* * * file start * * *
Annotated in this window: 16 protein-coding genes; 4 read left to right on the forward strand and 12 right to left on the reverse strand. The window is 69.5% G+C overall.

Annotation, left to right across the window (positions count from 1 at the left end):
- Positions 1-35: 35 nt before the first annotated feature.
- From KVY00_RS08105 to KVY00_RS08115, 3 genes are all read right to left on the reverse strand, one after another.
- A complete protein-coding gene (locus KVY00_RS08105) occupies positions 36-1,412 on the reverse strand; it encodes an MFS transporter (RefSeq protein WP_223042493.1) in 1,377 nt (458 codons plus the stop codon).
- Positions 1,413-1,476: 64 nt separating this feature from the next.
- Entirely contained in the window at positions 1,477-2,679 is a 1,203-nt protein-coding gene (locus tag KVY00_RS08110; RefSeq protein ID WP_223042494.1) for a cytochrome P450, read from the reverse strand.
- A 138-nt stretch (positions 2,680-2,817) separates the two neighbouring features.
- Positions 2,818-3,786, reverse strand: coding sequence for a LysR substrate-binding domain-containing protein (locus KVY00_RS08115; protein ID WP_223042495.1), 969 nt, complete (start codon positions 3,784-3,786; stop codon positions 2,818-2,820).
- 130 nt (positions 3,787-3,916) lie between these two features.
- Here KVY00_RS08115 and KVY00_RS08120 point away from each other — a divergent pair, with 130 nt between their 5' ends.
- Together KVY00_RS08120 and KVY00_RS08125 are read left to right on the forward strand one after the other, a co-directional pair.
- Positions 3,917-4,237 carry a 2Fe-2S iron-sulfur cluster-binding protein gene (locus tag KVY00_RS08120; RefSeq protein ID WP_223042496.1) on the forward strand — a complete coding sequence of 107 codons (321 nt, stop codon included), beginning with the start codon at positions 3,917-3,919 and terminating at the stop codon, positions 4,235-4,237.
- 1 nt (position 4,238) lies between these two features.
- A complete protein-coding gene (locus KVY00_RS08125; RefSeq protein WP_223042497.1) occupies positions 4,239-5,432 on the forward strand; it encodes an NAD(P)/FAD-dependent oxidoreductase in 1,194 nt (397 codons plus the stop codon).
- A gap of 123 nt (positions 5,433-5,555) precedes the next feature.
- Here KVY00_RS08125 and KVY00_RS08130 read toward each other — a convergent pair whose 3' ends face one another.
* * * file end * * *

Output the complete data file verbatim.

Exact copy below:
Annotated in this window: 16 protein-coding genes; 4 read left to right on the forward strand and 12 right to left on the reverse strand. The window is 69.5% G+C overall.

Annotation, left to right across the window (positions count from 1 at the left end):
- Positions 1-35: 35 nt before the first annotated feature.
- From KVY00_RS08105 to KVY00_RS08115, 3 genes are all read right to left on the reverse strand, one after another.
- A complete protein-coding gene (locus KVY00_RS08105) occupies positions 36-1,412 on the reverse strand; it encodes an MFS transporter (RefSeq protein WP_223042493.1) in 1,377 nt (458 codons plus the stop codon).
- Positions 1,413-1,476: 64 nt separating this feature from the next.
- Entirely contained in the window at positions 1,477-2,679 is a 1,203-nt protein-coding gene (locus tag KVY00_RS08110; RefSeq protein ID WP_223042494.1) for a cytochrome P450, read from the reverse strand.
- A 138-nt stretch (positions 2,680-2,817) separates the two neighbouring features.
- Positions 2,818-3,786, reverse strand: coding sequence for a LysR substrate-binding domain-containing protein (locus KVY00_RS08115; protein ID WP_223042495.1), 969 nt, complete (start codon positions 3,784-3,786; stop codon positions 2,818-2,820).
- 130 nt (positions 3,787-3,916) lie between these two features.
- Here KVY00_RS08115 and KVY00_RS08120 point away from each other — a divergent pair, with 130 nt between their 5' ends.
- Together KVY00_RS08120 and KVY00_RS08125 are read left to right on the forward strand one after the other, a co-directional pair.
- Positions 3,917-4,237 carry a 2Fe-2S iron-sulfur cluster-binding protein gene (locus tag KVY00_RS08120; RefSeq protein ID WP_223042496.1) on the forward strand — a complete coding sequence of 107 codons (321 nt, stop codon included), beginning with the start codon at positions 3,917-3,919 and terminating at the stop codon, positions 4,235-4,237.
- 1 nt (position 4,238) lies between these two features.
- A complete protein-coding gene (locus KVY00_RS08125; RefSeq protein WP_223042497.1) occupies positions 4,239-5,432 on the forward strand; it encodes an NAD(P)/FAD-dependent oxidoreductase in 1,194 nt (397 codons plus the stop codon).
- A gap of 123 nt (positions 5,433-5,555) precedes the next feature.
- Here KVY00_RS08125 and KVY00_RS08130 read toward each other — a convergent pair whose 3' ends face one another.